The possibility that there's a problem with your drinking water system can leave you looking for answers. Before you decide on a drinking water system repair project in your future, though, you can follow these 5 simple steps to determine if there's an issue.
Check for Sputtering Faucets
Any air trapped in the lines is likely to cause a disruption in the flow of the water. Air can find its way into systems at compromised joints or valves, and it may even be coming in from outside sources. Especially if there was a recent change in water pressure, such as when municipal water has to be shut off to do repairs, it may be best to run the water for 5 to 10 minutes to see if the air gets out of the lines. Otherwise, you have to have the lines flushed and repressurized by a drinking water system services technician.
Sometimes lines will make growling, groaning, squealing, or thumping sounds. This is often indicative of pressure feeding back in the system, and it's wise to have a technician check the situation out immediately to verify that pressure isn't building up.
It's also possible that a pressure issue has found a way to solve itself. This can happen when water finds a new path through a faulty valve, poorly secured pipe threads, or even a hole. If you see any signs of water leaking, contact a pro right away.
Weird Smells or Tastes
Despite how thoroughly treated American drinking water is, stagnation can still occur in lines. This can lead to bacteria building up in the water, and that ultimately manifests as unusual smells or tastes in the water. Some minerals can also lead to similar problems. If there's anything funky about the smell or taste of your water, stop drinking it and call a professional.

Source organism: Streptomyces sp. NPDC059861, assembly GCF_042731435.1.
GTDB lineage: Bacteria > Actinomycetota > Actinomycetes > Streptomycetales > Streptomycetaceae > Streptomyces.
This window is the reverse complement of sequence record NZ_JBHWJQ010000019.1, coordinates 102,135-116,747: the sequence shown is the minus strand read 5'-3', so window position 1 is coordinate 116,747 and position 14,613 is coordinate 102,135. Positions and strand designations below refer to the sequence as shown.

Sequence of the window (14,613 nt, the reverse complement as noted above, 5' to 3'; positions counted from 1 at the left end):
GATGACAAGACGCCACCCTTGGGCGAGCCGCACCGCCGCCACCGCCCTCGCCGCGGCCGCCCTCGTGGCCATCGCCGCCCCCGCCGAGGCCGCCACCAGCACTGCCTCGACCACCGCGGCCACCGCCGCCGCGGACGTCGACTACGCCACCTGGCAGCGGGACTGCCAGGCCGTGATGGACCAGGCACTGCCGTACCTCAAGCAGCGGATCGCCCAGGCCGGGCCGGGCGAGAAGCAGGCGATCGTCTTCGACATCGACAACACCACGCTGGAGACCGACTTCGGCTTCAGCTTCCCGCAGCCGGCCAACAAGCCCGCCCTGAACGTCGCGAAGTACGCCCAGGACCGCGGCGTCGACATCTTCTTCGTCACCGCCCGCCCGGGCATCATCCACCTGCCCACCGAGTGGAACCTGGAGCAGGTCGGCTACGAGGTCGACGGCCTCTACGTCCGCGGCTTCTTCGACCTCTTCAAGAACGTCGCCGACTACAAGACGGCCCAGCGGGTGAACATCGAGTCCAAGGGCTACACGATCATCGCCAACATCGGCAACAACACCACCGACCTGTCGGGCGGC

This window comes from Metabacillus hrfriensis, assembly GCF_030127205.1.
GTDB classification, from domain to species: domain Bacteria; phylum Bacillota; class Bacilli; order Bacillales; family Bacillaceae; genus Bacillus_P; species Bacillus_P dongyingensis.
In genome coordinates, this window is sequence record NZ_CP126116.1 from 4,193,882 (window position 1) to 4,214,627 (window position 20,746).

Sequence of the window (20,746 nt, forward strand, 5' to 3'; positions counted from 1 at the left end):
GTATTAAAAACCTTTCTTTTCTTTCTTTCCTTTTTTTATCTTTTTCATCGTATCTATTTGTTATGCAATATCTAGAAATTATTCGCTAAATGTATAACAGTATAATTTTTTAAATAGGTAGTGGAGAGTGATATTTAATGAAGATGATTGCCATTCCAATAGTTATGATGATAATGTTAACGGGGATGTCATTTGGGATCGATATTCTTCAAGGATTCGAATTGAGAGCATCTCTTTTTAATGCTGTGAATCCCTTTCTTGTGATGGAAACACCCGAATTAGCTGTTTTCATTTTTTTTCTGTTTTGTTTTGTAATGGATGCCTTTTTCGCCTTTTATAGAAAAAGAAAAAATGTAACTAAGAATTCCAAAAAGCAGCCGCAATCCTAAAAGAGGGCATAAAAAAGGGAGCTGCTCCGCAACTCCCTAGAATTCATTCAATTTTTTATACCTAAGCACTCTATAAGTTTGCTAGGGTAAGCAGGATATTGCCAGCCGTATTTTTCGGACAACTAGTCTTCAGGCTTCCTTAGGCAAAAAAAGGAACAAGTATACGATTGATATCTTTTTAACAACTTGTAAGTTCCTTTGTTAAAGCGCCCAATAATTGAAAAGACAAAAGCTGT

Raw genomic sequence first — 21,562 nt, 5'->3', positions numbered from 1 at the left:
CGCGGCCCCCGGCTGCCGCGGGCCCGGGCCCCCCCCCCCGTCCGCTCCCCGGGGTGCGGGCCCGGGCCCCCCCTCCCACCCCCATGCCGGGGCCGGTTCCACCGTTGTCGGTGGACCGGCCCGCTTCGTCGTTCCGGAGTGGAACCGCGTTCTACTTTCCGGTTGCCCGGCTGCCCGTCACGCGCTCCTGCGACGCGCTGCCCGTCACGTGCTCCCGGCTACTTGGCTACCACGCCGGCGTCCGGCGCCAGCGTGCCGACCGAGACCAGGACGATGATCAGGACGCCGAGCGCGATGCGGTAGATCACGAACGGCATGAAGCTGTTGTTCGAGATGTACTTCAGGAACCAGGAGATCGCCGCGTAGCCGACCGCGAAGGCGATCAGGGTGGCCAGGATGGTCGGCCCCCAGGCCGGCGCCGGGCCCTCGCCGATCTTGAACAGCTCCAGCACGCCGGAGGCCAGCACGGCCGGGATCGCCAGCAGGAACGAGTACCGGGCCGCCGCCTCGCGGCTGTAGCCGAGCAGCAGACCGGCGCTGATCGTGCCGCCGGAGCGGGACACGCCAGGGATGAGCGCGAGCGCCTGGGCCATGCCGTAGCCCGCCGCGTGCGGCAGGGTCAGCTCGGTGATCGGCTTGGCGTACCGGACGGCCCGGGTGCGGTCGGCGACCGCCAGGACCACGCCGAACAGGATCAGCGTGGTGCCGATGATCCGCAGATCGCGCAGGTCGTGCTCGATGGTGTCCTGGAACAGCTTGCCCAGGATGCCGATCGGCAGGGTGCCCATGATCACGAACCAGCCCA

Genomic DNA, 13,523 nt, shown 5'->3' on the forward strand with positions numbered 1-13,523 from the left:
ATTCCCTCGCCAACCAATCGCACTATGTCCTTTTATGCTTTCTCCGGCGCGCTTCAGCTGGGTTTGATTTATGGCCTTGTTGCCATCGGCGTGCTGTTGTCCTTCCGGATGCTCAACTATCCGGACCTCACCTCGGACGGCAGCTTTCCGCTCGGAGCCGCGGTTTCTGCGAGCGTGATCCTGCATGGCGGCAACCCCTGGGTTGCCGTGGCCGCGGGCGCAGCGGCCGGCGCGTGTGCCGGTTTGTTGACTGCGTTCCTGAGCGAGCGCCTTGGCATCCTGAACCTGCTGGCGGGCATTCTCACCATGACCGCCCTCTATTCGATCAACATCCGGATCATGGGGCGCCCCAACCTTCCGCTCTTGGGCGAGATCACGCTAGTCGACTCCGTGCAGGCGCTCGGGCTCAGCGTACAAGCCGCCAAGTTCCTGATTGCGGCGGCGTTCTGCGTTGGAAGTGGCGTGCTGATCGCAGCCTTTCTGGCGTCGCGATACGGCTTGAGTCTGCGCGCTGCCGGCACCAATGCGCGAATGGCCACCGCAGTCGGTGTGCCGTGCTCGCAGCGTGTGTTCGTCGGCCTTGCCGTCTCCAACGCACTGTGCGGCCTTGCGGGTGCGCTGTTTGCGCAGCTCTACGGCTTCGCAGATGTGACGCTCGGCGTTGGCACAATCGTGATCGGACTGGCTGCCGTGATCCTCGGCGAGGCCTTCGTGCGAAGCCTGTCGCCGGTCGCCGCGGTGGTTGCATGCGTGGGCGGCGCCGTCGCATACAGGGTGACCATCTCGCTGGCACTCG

Discoloration and Cloudiness
Cloudiness is another sign that bacteria may be growing in your drinking water. Discolorations, on the other hand, are usually caused by soft metals or minerals. Rusty-colored water is an especially bad sign because it may be indicative of lead in the water.
Should you see discoloration and are on municipal water, ask your neighbors if they're seeing similar issues. If they say yes, then you'll need to contact your local water authority. If they say no, then you're likely dealing with an issue exclusively at your location, such as old pipes.